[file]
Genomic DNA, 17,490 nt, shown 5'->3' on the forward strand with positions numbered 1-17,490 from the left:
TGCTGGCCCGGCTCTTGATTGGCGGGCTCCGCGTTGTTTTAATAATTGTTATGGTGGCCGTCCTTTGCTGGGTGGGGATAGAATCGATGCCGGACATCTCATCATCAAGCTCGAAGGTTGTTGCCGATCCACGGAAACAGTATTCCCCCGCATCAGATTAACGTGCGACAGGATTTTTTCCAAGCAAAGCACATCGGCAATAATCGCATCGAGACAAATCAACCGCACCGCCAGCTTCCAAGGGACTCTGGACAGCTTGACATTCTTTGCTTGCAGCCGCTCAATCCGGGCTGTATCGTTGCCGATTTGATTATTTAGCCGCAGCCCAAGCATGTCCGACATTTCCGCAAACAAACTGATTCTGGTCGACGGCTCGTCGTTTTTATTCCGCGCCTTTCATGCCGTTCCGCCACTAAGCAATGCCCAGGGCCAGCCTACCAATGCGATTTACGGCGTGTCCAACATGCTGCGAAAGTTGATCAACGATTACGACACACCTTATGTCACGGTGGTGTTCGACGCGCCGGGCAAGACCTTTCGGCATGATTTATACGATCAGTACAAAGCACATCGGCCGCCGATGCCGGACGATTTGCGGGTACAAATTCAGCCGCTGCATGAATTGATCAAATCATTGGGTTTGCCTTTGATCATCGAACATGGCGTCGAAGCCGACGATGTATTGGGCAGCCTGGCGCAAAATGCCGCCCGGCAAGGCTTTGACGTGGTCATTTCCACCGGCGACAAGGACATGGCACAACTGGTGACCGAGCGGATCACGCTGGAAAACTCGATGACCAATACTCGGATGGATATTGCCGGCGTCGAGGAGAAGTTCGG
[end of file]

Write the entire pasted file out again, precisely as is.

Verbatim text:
Genomic DNA, 17,490 nt, shown 5'->3' on the forward strand with positions numbered 1-17,490 from the left:
TGCTGGCCCGGCTCTTGATTGGCGGGCTCCGCGTTGTTTTAATAATTGTTATGGTGGCCGTCCTTTGCTGGGTGGGGATAGAATCGATGCCGGACATCTCATCATCAAGCTCGAAGGTTGTTGCCGATCCACGGAAACAGTATTCCCCCGCATCAGATTAACGTGCGACAGGATTTTTTCCAAGCAAAGCACATCGGCAATAATCGCATCGAGACAAATCAACCGCACCGCCAGCTTCCAAGGGACTCTGGACAGCTTGACATTCTTTGCTTGCAGCCGCTCAATCCGGGCTGTATCGTTGCCGATTTGATTATTTAGCCGCAGCCCAAGCATGTCCGACATTTCCGCAAACAAACTGATTCTGGTCGACGGCTCGTCGTTTTTATTCCGCGCCTTTCATGCCGTTCCGCCACTAAGCAATGCCCAGGGCCAGCCTACCAATGCGATTTACGGCGTGTCCAACATGCTGCGAAAGTTGATCAACGATTACGACACACCTTATGTCACGGTGGTGTTCGACGCGCCGGGCAAGACCTTTCGGCATGATTTATACGATCAGTACAAAGCACATCGGCCGCCGATGCCGGACGATTTGCGGGTACAAATTCAGCCGCTGCATGAATTGATCAAATCATTGGGTTTGCCTTTGATCATCGAACATGGCGTCGAAGCCGACGATGTATTGGGCAGCCTGGCGCAAAATGCCGCCCGGCAAGGCTTTGACGTGGTCATTTCCACCGGCGACAAGGACATGGCACAACTGGTGACCGAGCGGATCACGCTGGAAAACTCGATGACCAATACTCGGATGGATATTGCCGGCGTCGAGGAGAAGTTCGG